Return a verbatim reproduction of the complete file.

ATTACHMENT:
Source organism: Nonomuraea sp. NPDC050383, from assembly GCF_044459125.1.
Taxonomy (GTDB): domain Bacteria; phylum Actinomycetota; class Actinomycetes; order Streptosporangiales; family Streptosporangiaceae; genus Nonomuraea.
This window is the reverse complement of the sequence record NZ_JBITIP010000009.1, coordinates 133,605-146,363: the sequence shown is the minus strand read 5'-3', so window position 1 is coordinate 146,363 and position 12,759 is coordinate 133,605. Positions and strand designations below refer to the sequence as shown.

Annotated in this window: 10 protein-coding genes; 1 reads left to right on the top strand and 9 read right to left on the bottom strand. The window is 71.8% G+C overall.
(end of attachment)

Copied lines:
Source organism: Nonomuraea sp. NPDC050383, from assembly GCF_044459125.1.
Taxonomy (GTDB): domain Bacteria; phylum Actinomycetota; class Actinomycetes; order Streptosporangiales; family Streptosporangiaceae; genus Nonomuraea.
This window is the reverse complement of the sequence record NZ_JBITIP010000009.1, coordinates 133,605-146,363: the sequence shown is the minus strand read 5'-3', so window position 1 is coordinate 146,363 and position 12,759 is coordinate 133,605. Positions and strand designations below refer to the sequence as shown.

Annotated in this window: 10 protein-coding genes; 1 reads left to right on the top strand and 9 read right to left on the bottom strand. The window is 71.8% G+C overall.